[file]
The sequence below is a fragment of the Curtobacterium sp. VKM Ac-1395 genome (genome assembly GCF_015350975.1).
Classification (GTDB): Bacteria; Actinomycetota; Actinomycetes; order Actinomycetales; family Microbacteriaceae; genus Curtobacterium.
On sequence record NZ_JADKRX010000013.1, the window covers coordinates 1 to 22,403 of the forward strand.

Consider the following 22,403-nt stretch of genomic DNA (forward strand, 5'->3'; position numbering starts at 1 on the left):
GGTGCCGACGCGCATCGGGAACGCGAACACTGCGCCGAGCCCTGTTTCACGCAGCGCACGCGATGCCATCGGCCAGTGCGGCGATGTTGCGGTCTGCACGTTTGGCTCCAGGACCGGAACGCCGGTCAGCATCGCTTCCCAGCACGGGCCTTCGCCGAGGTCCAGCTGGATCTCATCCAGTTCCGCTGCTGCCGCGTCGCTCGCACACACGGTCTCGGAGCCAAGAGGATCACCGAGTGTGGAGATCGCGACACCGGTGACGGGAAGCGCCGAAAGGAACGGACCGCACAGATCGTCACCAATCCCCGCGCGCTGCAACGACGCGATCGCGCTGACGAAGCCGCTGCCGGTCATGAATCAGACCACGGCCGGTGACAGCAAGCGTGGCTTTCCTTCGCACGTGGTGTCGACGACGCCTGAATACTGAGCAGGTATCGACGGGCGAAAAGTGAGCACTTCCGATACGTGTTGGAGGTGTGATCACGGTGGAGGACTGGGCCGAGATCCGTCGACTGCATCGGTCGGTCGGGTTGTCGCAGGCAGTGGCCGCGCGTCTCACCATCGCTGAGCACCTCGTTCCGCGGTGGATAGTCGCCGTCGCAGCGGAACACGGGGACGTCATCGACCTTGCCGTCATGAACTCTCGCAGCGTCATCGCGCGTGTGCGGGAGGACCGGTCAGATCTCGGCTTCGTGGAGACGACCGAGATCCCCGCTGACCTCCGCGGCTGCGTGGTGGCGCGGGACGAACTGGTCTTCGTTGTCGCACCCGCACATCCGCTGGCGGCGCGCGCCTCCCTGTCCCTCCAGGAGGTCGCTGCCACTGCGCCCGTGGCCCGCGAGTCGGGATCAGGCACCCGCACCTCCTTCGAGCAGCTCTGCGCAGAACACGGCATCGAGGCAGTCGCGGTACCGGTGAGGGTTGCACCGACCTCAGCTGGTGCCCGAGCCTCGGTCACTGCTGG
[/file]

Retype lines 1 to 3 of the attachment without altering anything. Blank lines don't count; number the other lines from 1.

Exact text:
The sequence below is a fragment of the Curtobacterium sp. VKM Ac-1395 genome (genome assembly GCF_015350975.1).
Classification (GTDB): Bacteria; Actinomycetota; Actinomycetes; order Actinomycetales; family Microbacteriaceae; genus Curtobacterium.
On sequence record NZ_JADKRX010000013.1, the window covers coordinates 1 to 22,403 of the forward strand.